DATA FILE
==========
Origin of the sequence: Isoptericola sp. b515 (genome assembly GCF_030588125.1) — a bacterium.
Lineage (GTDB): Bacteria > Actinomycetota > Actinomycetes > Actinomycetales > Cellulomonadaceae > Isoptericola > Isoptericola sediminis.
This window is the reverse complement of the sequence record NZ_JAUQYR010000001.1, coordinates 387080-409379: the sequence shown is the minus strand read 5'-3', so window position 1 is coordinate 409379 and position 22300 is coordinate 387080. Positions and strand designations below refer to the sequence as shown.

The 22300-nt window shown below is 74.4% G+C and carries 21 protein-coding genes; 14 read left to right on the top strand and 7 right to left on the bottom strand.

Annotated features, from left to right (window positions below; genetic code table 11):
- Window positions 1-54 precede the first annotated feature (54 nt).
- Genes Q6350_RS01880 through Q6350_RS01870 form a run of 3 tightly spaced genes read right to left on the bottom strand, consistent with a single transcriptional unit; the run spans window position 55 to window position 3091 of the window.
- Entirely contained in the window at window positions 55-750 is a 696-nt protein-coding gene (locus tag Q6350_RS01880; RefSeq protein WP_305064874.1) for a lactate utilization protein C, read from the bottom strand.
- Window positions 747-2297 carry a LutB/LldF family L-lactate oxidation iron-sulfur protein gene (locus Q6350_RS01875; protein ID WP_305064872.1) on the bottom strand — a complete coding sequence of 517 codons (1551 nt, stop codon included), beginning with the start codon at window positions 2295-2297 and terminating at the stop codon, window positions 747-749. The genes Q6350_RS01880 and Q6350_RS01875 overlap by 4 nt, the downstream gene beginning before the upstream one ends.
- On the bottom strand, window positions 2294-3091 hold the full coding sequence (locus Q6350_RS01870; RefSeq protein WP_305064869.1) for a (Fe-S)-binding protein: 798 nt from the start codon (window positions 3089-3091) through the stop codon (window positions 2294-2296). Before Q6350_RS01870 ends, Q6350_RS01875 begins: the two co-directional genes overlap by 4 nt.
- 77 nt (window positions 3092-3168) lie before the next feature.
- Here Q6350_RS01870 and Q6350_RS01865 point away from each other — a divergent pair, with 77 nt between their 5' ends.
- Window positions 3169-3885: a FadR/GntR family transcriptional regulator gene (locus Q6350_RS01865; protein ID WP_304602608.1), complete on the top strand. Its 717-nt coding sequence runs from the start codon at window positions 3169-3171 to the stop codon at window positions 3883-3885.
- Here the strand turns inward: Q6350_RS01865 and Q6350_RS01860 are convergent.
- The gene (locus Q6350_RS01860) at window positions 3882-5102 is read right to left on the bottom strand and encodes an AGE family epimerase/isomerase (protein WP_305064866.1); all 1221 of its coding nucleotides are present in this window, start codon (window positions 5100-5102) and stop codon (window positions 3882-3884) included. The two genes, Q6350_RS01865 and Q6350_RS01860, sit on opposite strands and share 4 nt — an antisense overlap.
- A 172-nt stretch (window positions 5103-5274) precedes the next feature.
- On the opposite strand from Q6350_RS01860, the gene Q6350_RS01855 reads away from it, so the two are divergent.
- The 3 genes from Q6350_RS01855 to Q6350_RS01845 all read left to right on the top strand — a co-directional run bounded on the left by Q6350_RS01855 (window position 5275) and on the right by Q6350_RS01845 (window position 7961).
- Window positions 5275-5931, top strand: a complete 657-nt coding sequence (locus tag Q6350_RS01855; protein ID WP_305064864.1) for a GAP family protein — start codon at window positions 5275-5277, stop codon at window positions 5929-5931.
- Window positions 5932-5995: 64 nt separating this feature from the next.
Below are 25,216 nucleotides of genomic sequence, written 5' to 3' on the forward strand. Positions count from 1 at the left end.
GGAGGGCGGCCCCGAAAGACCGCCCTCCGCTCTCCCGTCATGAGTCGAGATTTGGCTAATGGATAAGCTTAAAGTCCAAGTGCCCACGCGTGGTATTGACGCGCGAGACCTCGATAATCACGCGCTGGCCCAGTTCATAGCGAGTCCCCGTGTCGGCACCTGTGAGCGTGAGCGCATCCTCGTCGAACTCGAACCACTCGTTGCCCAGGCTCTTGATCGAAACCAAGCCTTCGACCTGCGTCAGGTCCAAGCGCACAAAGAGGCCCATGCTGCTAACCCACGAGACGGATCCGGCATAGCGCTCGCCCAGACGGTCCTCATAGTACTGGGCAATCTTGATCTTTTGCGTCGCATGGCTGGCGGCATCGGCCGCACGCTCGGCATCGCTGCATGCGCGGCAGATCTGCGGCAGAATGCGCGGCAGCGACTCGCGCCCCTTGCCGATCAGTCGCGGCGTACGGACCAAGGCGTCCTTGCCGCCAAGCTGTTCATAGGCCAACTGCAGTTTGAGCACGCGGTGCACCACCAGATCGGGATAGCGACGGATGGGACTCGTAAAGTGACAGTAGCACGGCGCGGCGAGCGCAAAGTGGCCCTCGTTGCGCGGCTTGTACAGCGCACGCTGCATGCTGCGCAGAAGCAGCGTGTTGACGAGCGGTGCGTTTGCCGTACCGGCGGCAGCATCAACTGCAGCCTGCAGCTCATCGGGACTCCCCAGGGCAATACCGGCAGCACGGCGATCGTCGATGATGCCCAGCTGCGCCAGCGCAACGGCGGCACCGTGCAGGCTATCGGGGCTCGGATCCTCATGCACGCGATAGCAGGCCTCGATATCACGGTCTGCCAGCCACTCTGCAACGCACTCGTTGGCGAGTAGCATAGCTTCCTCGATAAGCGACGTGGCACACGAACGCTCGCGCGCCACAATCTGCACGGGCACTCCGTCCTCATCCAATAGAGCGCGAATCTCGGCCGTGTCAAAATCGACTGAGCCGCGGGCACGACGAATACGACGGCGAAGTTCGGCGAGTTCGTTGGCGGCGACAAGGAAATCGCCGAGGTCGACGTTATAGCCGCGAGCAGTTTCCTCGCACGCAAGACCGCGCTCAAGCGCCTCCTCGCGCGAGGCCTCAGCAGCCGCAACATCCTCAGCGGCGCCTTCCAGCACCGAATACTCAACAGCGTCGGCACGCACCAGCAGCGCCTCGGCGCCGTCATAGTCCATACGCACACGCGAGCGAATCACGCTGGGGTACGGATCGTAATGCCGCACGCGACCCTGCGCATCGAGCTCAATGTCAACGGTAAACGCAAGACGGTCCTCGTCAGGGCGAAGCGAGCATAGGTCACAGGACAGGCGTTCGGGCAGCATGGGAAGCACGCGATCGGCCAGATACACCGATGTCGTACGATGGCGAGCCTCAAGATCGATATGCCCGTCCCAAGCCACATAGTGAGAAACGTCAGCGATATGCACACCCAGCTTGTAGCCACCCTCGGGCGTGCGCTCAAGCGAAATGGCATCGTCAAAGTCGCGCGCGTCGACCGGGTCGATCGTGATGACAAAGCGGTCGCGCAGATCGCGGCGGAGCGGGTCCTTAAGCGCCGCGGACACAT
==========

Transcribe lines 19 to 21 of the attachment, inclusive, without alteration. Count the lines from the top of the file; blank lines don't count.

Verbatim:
- Window positions 5275-5931, top strand: a complete 657-nt coding sequence (locus tag Q6350_RS01855; protein ID WP_305064864.1) for a GAP family protein — start codon at window positions 5275-5277, stop codon at window positions 5929-5931.
- Window positions 5932-5995: 64 nt separating this feature from the next.
Below are 25,216 nucleotides of genomic sequence, written 5' to 3' on the forward strand. Positions count from 1 at the left end.